The Only Annual “Shave Mom’s Hair off Party!”

Ok, people. “Clean sweep! Fore and Aft! Sweepers … Man your brooms!”

Just one of the chants, ditties, aphorisms, words of wisdom and occasional military drinking songs I learned from my dad. Every time I give voice to one of those little gems, I say a quiet “Hi” to Dad, who I believe is just passing through.

I have brain surgery on Monday, April 5. Holy shit. Never thought I’d give voice to those words, did I?

Well, if I’m going down this road, 1) I’m going to be dancing. 2) It’s going to be funny, even – or especially – if it’s not. And 3) I’ll be getting by with a little help from my friends and sons and son’s girlfriend and family … and the wonderful nurses who will care for me … and the brilliant surgeon who will help me be me for a while longer.

And I have decided that this little journey is going to be chronicled visually, not solely with words. To that end, I contacted one of the best peeps in the world, and one of my former Gold Beach students, Desi! I am so blessed to be friends on FaceBook with former students.

Their memories, shared so happily, are what I treasure. “You were so hard! I learned so much! Oh! There’s the look! I remember that look!” They tell me how I challenged them, and I say it’s because I knew they could do more. How I held them to such high standards. And I tell them, of course I did, they were my students. I loved them. Why would I not? And that was the key. They knew, and they know, that I love them, and will always see them as “mine”

But why Desi now? Because she is a great photographer with three long-suffering photogenic kids. She, however, said “no” when I asked her to take some nice pictures of me – the “before” shots. There was someone she knew, though, a professional photographer, who might be able to help us out.

Which is how Jared and I found ourselves under the St. John’s Bridge on a cold, blustery afternoon in March. With Desi, her daughter, and one amazing photographer. Casi was a godsend and we had such a fun time. My arms are crossed in a number of the shots – for no other reason than it was freezing cold and the rain was falling sideways. There are some pictures where I am laughing so hard I can’t stand up straight, and one where I’m starting to dance. Casi was able to capture some wonderful moments of the day (who ever thought I’d end up teaching Desi a line dance under a bridge?).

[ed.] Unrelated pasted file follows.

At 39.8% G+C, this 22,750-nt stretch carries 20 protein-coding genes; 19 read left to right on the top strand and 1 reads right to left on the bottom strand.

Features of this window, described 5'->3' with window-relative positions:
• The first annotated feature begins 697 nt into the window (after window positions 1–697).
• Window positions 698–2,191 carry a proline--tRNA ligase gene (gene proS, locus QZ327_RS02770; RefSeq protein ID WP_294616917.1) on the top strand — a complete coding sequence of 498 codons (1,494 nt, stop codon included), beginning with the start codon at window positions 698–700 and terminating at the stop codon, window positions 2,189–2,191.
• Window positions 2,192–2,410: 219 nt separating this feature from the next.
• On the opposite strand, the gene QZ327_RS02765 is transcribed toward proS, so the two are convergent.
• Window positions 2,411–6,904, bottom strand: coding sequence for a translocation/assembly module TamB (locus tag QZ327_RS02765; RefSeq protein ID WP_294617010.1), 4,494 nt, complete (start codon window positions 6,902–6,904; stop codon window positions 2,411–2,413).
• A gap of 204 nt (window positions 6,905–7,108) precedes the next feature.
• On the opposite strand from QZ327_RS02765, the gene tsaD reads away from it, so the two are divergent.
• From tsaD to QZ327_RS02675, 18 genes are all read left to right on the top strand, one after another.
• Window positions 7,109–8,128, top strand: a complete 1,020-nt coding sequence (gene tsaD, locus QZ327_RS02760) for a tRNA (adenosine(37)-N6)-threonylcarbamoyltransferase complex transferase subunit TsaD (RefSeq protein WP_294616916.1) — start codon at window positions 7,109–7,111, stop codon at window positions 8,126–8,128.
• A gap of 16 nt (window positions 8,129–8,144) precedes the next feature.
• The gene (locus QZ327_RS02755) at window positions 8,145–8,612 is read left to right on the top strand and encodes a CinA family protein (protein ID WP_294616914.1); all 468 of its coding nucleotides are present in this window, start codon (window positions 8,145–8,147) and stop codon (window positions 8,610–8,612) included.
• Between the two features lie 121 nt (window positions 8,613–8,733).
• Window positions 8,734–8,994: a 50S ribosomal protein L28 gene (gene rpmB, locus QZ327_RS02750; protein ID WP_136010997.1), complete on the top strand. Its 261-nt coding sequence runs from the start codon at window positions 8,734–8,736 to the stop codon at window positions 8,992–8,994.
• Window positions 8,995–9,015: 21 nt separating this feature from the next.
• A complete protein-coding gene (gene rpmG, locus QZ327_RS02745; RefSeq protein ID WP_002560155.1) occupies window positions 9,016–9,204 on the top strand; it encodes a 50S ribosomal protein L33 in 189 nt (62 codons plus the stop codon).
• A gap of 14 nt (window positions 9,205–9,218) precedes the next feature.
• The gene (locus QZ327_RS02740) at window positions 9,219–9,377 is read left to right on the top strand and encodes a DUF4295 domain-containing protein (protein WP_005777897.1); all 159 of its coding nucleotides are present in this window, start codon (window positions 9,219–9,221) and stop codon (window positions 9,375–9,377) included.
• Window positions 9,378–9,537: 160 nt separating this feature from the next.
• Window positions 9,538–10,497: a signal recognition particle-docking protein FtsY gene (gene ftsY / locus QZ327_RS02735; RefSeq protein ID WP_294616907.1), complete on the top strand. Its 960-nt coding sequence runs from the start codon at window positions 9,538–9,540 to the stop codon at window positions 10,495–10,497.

Fast forward to April 3, Holy Saturday, two days before the first surgery, you will find me first at 6:00 am down on the Waterfront to take my umpteenth COVID test. But even better … the afternoon will find us celebrating the Only Annual “Shave Mom’s Hair Off” party with Matt and his hair clippers?? Yes. At OHSU they shave one’s whole head for this operation, and I want to see what my head looks like without incisions and sutures.

Bring in Desi, and her camera, and her brilliant smile, and her amazing heart. And wine. Don’t forget the wine. Because Desi wants to see me with a mohawk. And I said “yes.”

Of course I did.

P.S. I highly recommend Casi Yost Photography (

Not the Last Blog

I post this blog entry for reasons I don’t quite know how to explain. Certainly not to say, “Oh, woe is me.” But here’s the thing about “hidden” diseases or conditions. No one sees them. If I didn’t write these truths and share them with people beyond the Parkinson’s world, no one would know the struggles faced by those people who suffer when nobody sees them. I work hard not to show the worst of my symptoms to the world. I carefully time my meds to coincide with the activities of the day or I try to schedule around when I know will be my on-times (times when the meds are working). That’s just who I am. And I don’t feel that comfortable sharing this much, but for everyone who comes to me and says, “Thank you for what you wrote. You put into words what I feel but can’t say.” I have to do it. Just in case someone can take my words and know that one person, in fact more than just one person, understands.


29 January 2021

The trouble with writing a blog is that you (ok, I) never really know who is or how many are reading, and why, and if what you (ok, again I) are pouring out will help anyone, or if you stop, will anyone notice. Or if people are just tired of hearing about Parkinson’s or whatever else ails you (ok, yes, me again).

Kind of like when people drop off Facebook for whatever reason, high mindedness or just feeling peckish, and come back in a week or two to find the “world” has gone on without them.

My most-recent post was on November 28, about love. I still believe what I wrote, maybe more so. Love is what it is all about. For me. The trouble comes in finding others who feel that same way.

People who ask “Is it the journey or the destination?” are fooling themselves by thinking this world is based on a dichotomy. There is always another way. Neither the journey nor the destination matters as much as the company. At least to me and those whose company I value.

(I hadn’t meant to write that, but sometimes I have to listen to the voice in my head.)

A great deal has happened since that November post. I have “rehomed” Friday. This is the new phrase for “gave away to a new home.” Knowing it was the right decision for him and for me did not make me any less sad. Friday is just the best gallump in the world. He is 75 pounds of golden retriever – happy, drooly, and goofy. What he needed to be was focused, clear-headed, and calm. He was not cut out to be a service dog, which is what I needed him to be, and I came to realize that he would be happiest in a family with kids who would play with him and a mom who could get up in the morning and take him for a good walk. A mom for whom he was not a menace. Friday’s biggest downfall was that he continued to forget that the person holding the leash was usually me, and that I weigh 100 pounds. Practically a kite if he got a good push off. If he chose to bolt, I would be a goner. Even given that, my decision was not universally well-received.